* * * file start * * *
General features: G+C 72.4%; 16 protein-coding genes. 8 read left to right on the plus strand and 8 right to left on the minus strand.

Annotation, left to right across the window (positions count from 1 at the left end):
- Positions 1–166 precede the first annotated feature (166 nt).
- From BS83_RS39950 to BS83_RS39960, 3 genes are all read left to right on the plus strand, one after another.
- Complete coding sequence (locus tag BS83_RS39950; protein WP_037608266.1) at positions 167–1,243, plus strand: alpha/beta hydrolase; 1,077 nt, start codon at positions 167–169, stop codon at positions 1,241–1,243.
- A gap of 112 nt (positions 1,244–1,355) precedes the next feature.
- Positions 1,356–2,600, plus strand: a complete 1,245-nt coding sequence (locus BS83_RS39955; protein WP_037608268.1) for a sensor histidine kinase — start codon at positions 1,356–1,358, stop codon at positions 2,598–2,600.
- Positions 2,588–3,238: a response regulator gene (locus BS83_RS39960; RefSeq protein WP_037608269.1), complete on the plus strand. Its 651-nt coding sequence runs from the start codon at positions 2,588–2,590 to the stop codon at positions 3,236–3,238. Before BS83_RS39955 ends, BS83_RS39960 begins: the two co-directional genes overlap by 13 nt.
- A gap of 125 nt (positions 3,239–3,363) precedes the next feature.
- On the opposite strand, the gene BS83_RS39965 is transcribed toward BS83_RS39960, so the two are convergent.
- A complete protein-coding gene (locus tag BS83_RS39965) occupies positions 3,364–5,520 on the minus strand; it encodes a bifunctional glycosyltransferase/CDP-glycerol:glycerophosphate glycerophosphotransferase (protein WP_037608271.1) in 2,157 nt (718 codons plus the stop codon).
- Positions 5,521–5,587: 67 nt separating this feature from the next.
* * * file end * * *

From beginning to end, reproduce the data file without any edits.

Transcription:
General features: G+C 72.4%; 16 protein-coding genes. 8 read left to right on the plus strand and 8 right to left on the minus strand.

Annotation, left to right across the window (positions count from 1 at the left end):
- Positions 1–166 precede the first annotated feature (166 nt).
- From BS83_RS39950 to BS83_RS39960, 3 genes are all read left to right on the plus strand, one after another.
- Complete coding sequence (locus tag BS83_RS39950; protein WP_037608266.1) at positions 167–1,243, plus strand: alpha/beta hydrolase; 1,077 nt, start codon at positions 167–169, stop codon at positions 1,241–1,243.
- A gap of 112 nt (positions 1,244–1,355) precedes the next feature.
- Positions 1,356–2,600, plus strand: a complete 1,245-nt coding sequence (locus BS83_RS39955; protein WP_037608268.1) for a sensor histidine kinase — start codon at positions 1,356–1,358, stop codon at positions 2,598–2,600.
- Positions 2,588–3,238: a response regulator gene (locus BS83_RS39960; RefSeq protein WP_037608269.1), complete on the plus strand. Its 651-nt coding sequence runs from the start codon at positions 2,588–2,590 to the stop codon at positions 3,236–3,238. Before BS83_RS39955 ends, BS83_RS39960 begins: the two co-directional genes overlap by 13 nt.
- A gap of 125 nt (positions 3,239–3,363) precedes the next feature.
- On the opposite strand, the gene BS83_RS39965 is transcribed toward BS83_RS39960, so the two are convergent.
- A complete protein-coding gene (locus tag BS83_RS39965) occupies positions 3,364–5,520 on the minus strand; it encodes a bifunctional glycosyltransferase/CDP-glycerol:glycerophosphate glycerophosphotransferase (protein WP_037608271.1) in 2,157 nt (718 codons plus the stop codon).
- Positions 5,521–5,587: 67 nt separating this feature from the next.